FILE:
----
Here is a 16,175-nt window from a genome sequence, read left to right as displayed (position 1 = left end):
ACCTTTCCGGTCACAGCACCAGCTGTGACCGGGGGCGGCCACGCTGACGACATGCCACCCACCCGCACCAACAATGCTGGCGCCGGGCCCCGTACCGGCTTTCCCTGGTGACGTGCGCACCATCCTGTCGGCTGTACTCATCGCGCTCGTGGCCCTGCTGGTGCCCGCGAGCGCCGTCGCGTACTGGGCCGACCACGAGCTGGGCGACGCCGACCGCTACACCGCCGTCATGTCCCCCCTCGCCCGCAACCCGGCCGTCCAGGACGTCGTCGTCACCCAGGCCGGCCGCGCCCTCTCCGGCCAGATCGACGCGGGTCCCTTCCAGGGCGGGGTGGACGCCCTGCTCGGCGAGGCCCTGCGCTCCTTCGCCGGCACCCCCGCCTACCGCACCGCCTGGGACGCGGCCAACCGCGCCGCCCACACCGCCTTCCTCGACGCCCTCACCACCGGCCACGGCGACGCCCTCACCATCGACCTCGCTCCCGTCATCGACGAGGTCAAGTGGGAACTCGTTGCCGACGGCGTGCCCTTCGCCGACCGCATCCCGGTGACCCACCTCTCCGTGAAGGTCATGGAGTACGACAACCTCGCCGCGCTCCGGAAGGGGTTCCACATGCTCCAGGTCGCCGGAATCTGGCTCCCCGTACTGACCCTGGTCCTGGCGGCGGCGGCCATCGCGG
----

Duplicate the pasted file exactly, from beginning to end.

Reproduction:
Here is a 16,175-nt window from a genome sequence, read left to right as displayed (position 1 = left end):
ACCTTTCCGGTCACAGCACCAGCTGTGACCGGGGGCGGCCACGCTGACGACATGCCACCCACCCGCACCAACAATGCTGGCGCCGGGCCCCGTACCGGCTTTCCCTGGTGACGTGCGCACCATCCTGTCGGCTGTACTCATCGCGCTCGTGGCCCTGCTGGTGCCCGCGAGCGCCGTCGCGTACTGGGCCGACCACGAGCTGGGCGACGCCGACCGCTACACCGCCGTCATGTCCCCCCTCGCCCGCAACCCGGCCGTCCAGGACGTCGTCGTCACCCAGGCCGGCCGCGCCCTCTCCGGCCAGATCGACGCGGGTCCCTTCCAGGGCGGGGTGGACGCCCTGCTCGGCGAGGCCCTGCGCTCCTTCGCCGGCACCCCCGCCTACCGCACCGCCTGGGACGCGGCCAACCGCGCCGCCCACACCGCCTTCCTCGACGCCCTCACCACCGGCCACGGCGACGCCCTCACCATCGACCTCGCTCCCGTCATCGACGAGGTCAAGTGGGAACTCGTTGCCGACGGCGTGCCCTTCGCCGACCGCATCCCGGTGACCCACCTCTCCGTGAAGGTCATGGAGTACGACAACCTCGCCGCGCTCCGGAAGGGGTTCCACATGCTCCAGGTCGCCGGAATCTGGCTCCCCGTACTGACCCTGGTCCTGGCGGCGGCGGCCATCGCGG